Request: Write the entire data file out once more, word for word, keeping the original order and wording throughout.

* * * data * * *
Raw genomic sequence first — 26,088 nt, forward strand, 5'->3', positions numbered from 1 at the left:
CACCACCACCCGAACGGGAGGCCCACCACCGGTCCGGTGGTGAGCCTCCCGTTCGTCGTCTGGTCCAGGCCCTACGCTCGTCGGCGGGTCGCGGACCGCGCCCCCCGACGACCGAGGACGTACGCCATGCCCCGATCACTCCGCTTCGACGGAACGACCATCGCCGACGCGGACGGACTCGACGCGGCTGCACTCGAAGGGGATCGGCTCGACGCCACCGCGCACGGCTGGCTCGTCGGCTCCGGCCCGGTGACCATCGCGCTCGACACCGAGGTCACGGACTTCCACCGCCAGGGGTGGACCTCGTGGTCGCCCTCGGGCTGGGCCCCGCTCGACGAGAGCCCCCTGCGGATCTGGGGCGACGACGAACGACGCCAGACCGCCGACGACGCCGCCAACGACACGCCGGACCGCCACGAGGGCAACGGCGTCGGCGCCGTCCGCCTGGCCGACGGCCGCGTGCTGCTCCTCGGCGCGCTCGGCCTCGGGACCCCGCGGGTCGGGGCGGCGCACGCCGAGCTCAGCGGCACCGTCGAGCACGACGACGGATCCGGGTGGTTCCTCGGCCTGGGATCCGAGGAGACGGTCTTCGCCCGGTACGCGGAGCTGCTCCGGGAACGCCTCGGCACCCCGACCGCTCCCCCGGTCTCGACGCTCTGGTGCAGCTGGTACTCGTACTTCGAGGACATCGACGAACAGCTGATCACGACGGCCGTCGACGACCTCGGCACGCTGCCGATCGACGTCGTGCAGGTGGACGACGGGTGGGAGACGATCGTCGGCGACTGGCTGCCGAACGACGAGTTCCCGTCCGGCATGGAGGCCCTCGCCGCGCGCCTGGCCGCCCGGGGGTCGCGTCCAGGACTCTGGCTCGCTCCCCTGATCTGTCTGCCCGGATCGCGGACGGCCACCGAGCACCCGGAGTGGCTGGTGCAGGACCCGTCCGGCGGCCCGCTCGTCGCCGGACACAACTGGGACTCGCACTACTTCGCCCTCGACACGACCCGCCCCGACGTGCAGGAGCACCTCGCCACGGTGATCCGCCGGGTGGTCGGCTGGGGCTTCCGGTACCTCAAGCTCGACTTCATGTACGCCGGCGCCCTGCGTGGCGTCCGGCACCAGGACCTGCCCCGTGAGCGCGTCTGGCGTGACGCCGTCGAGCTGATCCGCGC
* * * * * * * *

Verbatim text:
Raw genomic sequence first — 26,088 nt, forward strand, 5'->3', positions numbered from 1 at the left:
CACCACCACCCGAACGGGAGGCCCACCACCGGTCCGGTGGTGAGCCTCCCGTTCGTCGTCTGGTCCAGGCCCTACGCTCGTCGGCGGGTCGCGGACCGCGCCCCCCGACGACCGAGGACGTACGCCATGCCCCGATCACTCCGCTTCGACGGAACGACCATCGCCGACGCGGACGGACTCGACGCGGCTGCACTCGAAGGGGATCGGCTCGACGCCACCGCGCACGGCTGGCTCGTCGGCTCCGGCCCGGTGACCATCGCGCTCGACACCGAGGTCACGGACTTCCACCGCCAGGGGTGGACCTCGTGGTCGCCCTCGGGCTGGGCCCCGCTCGACGAGAGCCCCCTGCGGATCTGGGGCGACGACGAACGACGCCAGACCGCCGACGACGCCGCCAACGACACGCCGGACCGCCACGAGGGCAACGGCGTCGGCGCCGTCCGCCTGGCCGACGGCCGCGTGCTGCTCCTCGGCGCGCTCGGCCTCGGGACCCCGCGGGTCGGGGCGGCGCACGCCGAGCTCAGCGGCACCGTCGAGCACGACGACGGATCCGGGTGGTTCCTCGGCCTGGGATCCGAGGAGACGGTCTTCGCCCGGTACGCGGAGCTGCTCCGGGAACGCCTCGGCACCCCGACCGCTCCCCCGGTCTCGACGCTCTGGTGCAGCTGGTACTCGTACTTCGAGGACATCGACGAACAGCTGATCACGACGGCCGTCGACGACCTCGGCACGCTGCCGATCGACGTCGTGCAGGTGGACGACGGGTGGGAGACGATCGTCGGCGACTGGCTGCCGAACGACGAGTTCCCGTCCGGCATGGAGGCCCTCGCCGCGCGCCTGGCCGCCCGGGGGTCGCGTCCAGGACTCTGGCTCGCTCCCCTGATCTGTCTGCCCGGATCGCGGACGGCCACCGAGCACCCGGAGTGGCTGGTGCAGGACCCGTCCGGCGGCCCGCTCGTCGCCGGACACAACTGGGACTCGCACTACTTCGCCCTCGACACGACCCGCCCCGACGTGCAGGAGCACCTCGCCACGGTGATCCGCCGGGTGGTCGGCTGGGGCTTCCGGTACCTCAAGCTCGACTTCATGTACGCCGGCGCCCTGCGTGGCGTCCGGCACCAGGACCTGCCCCGTGAGCGCGTCTGGCGTGACGCCGTCGAGCTGATCCGCGC